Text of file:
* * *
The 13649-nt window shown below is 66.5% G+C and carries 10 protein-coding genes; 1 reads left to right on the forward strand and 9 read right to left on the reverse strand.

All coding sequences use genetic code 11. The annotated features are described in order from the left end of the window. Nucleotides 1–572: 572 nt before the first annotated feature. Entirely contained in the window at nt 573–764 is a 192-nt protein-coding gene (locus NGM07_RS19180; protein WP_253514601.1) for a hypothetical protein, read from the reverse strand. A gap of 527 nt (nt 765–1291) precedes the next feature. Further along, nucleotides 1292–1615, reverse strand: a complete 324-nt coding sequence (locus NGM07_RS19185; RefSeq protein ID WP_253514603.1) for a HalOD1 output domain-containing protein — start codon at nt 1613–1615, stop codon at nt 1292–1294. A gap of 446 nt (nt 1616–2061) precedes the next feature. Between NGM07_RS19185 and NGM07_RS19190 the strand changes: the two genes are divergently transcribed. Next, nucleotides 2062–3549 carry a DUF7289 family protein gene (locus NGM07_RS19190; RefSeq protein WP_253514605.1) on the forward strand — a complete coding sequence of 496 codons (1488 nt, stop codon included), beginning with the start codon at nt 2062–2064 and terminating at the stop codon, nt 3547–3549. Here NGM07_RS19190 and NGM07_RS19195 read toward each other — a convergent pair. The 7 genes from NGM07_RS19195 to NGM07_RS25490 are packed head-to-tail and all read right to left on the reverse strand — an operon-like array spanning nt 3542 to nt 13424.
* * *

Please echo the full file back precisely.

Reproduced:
The 13649-nt window shown below is 66.5% G+C and carries 10 protein-coding genes; 1 reads left to right on the forward strand and 9 read right to left on the reverse strand.

All coding sequences use genetic code 11. The annotated features are described in order from the left end of the window. Nucleotides 1–572: 572 nt before the first annotated feature. Entirely contained in the window at nt 573–764 is a 192-nt protein-coding gene (locus NGM07_RS19180; protein WP_253514601.1) for a hypothetical protein, read from the reverse strand. A gap of 527 nt (nt 765–1291) precedes the next feature. Further along, nucleotides 1292–1615, reverse strand: a complete 324-nt coding sequence (locus NGM07_RS19185; RefSeq protein ID WP_253514603.1) for a HalOD1 output domain-containing protein — start codon at nt 1613–1615, stop codon at nt 1292–1294. A gap of 446 nt (nt 1616–2061) precedes the next feature. Between NGM07_RS19185 and NGM07_RS19190 the strand changes: the two genes are divergently transcribed. Next, nucleotides 2062–3549 carry a DUF7289 family protein gene (locus NGM07_RS19190; RefSeq protein WP_253514605.1) on the forward strand — a complete coding sequence of 496 codons (1488 nt, stop codon included), beginning with the start codon at nt 2062–2064 and terminating at the stop codon, nt 3547–3549. Here NGM07_RS19190 and NGM07_RS19195 read toward each other — a convergent pair. The 7 genes from NGM07_RS19195 to NGM07_RS25490 are packed head-to-tail and all read right to left on the reverse strand — an operon-like array spanning nt 3542 to nt 13424.